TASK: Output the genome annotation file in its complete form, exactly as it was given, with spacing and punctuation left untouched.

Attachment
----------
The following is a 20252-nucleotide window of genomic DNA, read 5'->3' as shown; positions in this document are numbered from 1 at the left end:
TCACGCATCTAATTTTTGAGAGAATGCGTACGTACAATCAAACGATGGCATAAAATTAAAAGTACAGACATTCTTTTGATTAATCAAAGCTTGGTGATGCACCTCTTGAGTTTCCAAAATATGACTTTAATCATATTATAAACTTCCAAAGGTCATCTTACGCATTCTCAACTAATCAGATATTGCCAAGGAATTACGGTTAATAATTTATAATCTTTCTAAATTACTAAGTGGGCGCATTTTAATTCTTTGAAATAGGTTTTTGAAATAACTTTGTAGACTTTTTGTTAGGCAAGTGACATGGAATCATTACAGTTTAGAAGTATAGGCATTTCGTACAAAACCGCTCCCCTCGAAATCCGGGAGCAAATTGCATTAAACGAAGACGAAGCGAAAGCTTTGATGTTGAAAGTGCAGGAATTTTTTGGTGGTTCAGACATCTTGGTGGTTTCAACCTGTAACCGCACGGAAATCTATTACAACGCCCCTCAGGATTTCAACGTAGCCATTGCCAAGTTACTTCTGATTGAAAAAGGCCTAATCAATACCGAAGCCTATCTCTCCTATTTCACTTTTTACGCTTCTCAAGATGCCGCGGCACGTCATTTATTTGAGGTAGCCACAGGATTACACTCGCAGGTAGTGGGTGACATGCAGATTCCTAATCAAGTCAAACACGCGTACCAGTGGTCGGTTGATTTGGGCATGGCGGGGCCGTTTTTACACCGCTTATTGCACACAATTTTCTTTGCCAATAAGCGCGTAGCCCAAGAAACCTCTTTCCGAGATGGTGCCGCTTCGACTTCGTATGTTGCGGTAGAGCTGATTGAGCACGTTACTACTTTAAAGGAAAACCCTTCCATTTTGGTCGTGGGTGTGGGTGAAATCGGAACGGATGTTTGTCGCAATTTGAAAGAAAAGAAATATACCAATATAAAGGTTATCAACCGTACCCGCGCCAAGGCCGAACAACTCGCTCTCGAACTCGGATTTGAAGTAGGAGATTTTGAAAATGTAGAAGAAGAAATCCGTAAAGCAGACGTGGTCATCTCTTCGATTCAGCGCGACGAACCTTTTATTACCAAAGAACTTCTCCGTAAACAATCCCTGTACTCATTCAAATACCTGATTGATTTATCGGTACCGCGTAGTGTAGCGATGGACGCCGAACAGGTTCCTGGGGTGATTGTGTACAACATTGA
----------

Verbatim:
The following is a 20252-nucleotide window of genomic DNA, read 5'->3' as shown; positions in this document are numbered from 1 at the left end:
TCACGCATCTAATTTTTGAGAGAATGCGTACGTACAATCAAACGATGGCATAAAATTAAAAGTACAGACATTCTTTTGATTAATCAAAGCTTGGTGATGCACCTCTTGAGTTTCCAAAATATGACTTTAATCATATTATAAACTTCCAAAGGTCATCTTACGCATTCTCAACTAATCAGATATTGCCAAGGAATTACGGTTAATAATTTATAATCTTTCTAAATTACTAAGTGGGCGCATTTTAATTCTTTGAAATAGGTTTTTGAAATAACTTTGTAGACTTTTTGTTAGGCAAGTGACATGGAATCATTACAGTTTAGAAGTATAGGCATTTCGTACAAAACCGCTCCCCTCGAAATCCGGGAGCAAATTGCATTAAACGAAGACGAAGCGAAAGCTTTGATGTTGAAAGTGCAGGAATTTTTTGGTGGTTCAGACATCTTGGTGGTTTCAACCTGTAACCGCACGGAAATCTATTACAACGCCCCTCAGGATTTCAACGTAGCCATTGCCAAGTTACTTCTGATTGAAAAAGGCCTAATCAATACCGAAGCCTATCTCTCCTATTTCACTTTTTACGCTTCTCAAGATGCCGCGGCACGTCATTTATTTGAGGTAGCCACAGGATTACACTCGCAGGTAGTGGGTGACATGCAGATTCCTAATCAAGTCAAACACGCGTACCAGTGGTCGGTTGATTTGGGCATGGCGGGGCCGTTTTTACACCGCTTATTGCACACAATTTTCTTTGCCAATAAGCGCGTAGCCCAAGAAACCTCTTTCCGAGATGGTGCCGCTTCGACTTCGTATGTTGCGGTAGAGCTGATTGAGCACGTTACTACTTTAAAGGAAAACCCTTCCATTTTGGTCGTGGGTGTGGGTGAAATCGGAACGGATGTTTGTCGCAATTTGAAAGAAAAGAAATATACCAATATAAAGGTTATCAACCGTACCCGCGCCAAGGCCGAACAACTCGCTCTCGAACTCGGATTTGAAGTAGGAGATTTTGAAAATGTAGAAGAAGAAATCCGTAAAGCAGACGTGGTCATCTCTTCGATTCAGCGCGACGAACCTTTTATTACCAAAGAACTTCTCCGTAAACAATCCCTGTACTCATTCAAATACCTGATTGATTTATCGGTACCGCGTAGTGTAGCGATGGACGCCGAACAGGTTCCTGGGGTGATTGTGTACAACATTGA